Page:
As a hip-hop dancer, there are certain hip-hop moves that come up over and over again, and you should be familiar with them because wherever your dance journey takes you, you will feel better prepared when you do your next open class.
These are the most popular hip hop moves that you will hear in a typical hip hop class.
What Is Hip Hop Dancing?
When learning hip-hop, it is important to understand where hip hop dance moves originated and what defines each style.
Hip-hop dancing is a style of street dance that originated in the late 1960s and early 1970s in the United States.
It is a freestyle dance form that incorporates elements from a variety of different dance styles, like African dancing, contemporary, tap, and swing and now includes dance moves such as popping, breaking, locking, funk and krumping among others.
Hip hop dance moves are often seen as an expression of one’s culture and identity. This really allows dancers to find their freedom and develop their own individual styles.
You can see a comprehensive list of all the hip-hop dance moves here.
Popular Hip Hop Moves Or Dances
Take It From The Top
When you hear your coach ask you to ‘take it from the top,’ they are asking you to go back to the beginning of the phrase you are working on. (You may hear them say take it from the ‘tippity top’ if they want you to take it from the very beginning of the song).
A groove is less of a move in hip hop dance but more of a feeling. It is your unique inner sensation you put underneath dance steps. It’s less about technique and more about allowing your body to interpret the rhythm.
This is what truly sets it hip hop dance apart from other styles: each dancer brings a groove that can be fast, slow, jerky, or smooth. Ultimately, it is your own, and you are encouraged to embrace it as you dance.
This means to give your dancing your all: at 100%! Don’t hold back, and push your own limits. You’ll probably hear this phrase in more than just Hip Hop classes, but it’s used commonly in Hip Hop dance due to the unique style and individuality dancing this way allows. If you don’t go full out in hip hop dancing, it can look rather flat and dead.
You might hear the choreographer ask you to watch your ‘levels’ in class. This means they want you to pay attention to how high or low your body is. So, to go lower, you might need to plie more or stand straighter to go higher.
Another term typically heard in many other dance styles; an 8-count is a set period of time. Most commonly, two bars of music in 4/4 time. The choreographer uses this to plan out a dance work piece by piece, and dancers will often be taught 8 counts at a time.
Locking was originally called Campbellocking and it is a style of street dance.
A dancer will move very quickly and then lock into a distinct position before moving at fast speeds again.
It is large and exaggerated and is a very rhythmic style of hip hop dancing.
Popping is quickly contracting and relaxing muscles to create a precise jerking in the dancer’s body (often referred to as a pop or a hit). It is a standing dance move influenced by dance moves of the 60s like twisting, jerking, and strutting.
Popping is often used as an umbrella term as a style that incorporates other dance moves such as tutting or even the robot! The effect of popping can make a dancer look like they are in stop-motion or under a strobe light.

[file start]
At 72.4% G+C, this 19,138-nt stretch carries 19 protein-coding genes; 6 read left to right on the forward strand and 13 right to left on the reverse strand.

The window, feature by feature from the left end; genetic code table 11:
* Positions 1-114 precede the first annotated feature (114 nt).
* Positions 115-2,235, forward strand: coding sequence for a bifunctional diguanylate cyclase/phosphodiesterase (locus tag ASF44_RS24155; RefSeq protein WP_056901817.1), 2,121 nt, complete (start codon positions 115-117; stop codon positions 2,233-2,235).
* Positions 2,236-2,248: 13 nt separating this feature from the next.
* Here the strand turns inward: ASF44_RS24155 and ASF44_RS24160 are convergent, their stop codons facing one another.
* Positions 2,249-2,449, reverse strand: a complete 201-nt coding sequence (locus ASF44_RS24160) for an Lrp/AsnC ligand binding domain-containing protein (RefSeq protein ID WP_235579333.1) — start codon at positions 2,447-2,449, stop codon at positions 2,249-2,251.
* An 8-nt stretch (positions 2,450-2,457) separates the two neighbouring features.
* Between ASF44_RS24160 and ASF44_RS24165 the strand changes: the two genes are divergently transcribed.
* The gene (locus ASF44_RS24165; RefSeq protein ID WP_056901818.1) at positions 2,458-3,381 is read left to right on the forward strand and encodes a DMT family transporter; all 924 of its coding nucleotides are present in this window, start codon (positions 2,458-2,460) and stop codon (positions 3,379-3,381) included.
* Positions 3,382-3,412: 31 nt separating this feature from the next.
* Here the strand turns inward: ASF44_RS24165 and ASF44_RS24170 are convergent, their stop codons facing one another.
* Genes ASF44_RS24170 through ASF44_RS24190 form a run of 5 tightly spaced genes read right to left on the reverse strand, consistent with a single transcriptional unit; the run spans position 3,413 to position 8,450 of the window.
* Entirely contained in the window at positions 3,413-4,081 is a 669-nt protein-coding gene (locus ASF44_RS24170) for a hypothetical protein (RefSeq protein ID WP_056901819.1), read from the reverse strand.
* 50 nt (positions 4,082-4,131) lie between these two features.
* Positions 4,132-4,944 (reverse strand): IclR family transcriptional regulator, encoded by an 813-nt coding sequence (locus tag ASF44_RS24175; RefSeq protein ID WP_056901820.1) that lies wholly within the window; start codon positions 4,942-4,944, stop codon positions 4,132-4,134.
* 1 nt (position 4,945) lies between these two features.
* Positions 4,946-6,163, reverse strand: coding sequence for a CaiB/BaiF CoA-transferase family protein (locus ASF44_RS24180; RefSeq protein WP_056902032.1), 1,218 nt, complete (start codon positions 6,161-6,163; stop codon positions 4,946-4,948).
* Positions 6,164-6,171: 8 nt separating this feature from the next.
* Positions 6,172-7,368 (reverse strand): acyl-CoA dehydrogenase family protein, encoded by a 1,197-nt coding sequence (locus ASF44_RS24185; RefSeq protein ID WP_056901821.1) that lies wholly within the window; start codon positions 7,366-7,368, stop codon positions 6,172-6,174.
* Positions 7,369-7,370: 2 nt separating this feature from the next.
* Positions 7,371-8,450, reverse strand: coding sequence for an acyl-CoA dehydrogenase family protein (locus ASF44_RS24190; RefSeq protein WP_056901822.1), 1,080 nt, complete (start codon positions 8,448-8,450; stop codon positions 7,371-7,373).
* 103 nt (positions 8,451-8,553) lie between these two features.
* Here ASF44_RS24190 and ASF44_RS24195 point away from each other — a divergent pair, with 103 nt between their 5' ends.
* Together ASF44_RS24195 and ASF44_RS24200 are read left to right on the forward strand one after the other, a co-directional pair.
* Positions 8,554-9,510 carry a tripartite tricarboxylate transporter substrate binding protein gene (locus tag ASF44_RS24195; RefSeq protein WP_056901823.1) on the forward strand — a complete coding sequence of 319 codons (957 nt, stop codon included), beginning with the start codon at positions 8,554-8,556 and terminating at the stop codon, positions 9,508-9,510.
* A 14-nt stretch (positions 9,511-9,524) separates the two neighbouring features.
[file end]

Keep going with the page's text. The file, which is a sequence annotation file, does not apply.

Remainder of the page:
This hip hop move looks like an illusion that waves flow through a dancer’s body.
Often, this is done as a passage of energy through the arms, legs, or even the entire body from the head to the feet or vice versa. Waving requires control and precision. You need to isolate small parts of your body where the ‘wave’ is passing and keep the other parts still so that the effect is convincing.
Here is a video tutorial on how to do the arm wave.
In hip hop dance, isolations are performed by moving an individual part of the body without moving another part. Isolations are found in many different dance styles, but they are different in each style.
When you freeze in hip hop you are halting all movement in your body. Unlike locking you are allowed to come out slowly from a freeze position or take on a new tempo when you begin to move again.
Tutting uses mostly 90-degree angles with the arms and fingers as you dance. It was inspired by ancient Egyptian artwork and ‘Tutting’ refers to ‘King Tut. Tutting is mostly done with an emphasis on the arms, hands, and fingers.
Krumping is a highly energetic hip hop dance style and is rarely choreographed. It is mostly done freestyle and is used a lot in dance battles due to its intensity and aggressiveness.
This is the most well-known hip hop dance style. It uses acrobatics and intricate body movements. Dancers often spin on their heads or hold their bodies in difficult contortions. Breakin’ is done mostly on the floor and predominantly by male dancers.
New school hip hop is a term used to describe hip hop music and moves that were released after the early 2000s. It often encompasses a wide range of styles and influences, such as trap music, mumble rap, and cloud rap. These newer styles often incorporate elements of older styles, while also exploring new sounds and dance ideas.
Other Popular Hip Hop Moves To Look At:
1. The Moonwalk
2. The Running Man
3. The Cabbage Patch
4. The Dougie
5. The Wop
6. The Two Step
7. The Nae Nae
8. The Helicopter
9. The Whip
10. The Jerk
Now you know some of the popular hip-hop moves, try googling some tutorials to help you on your way.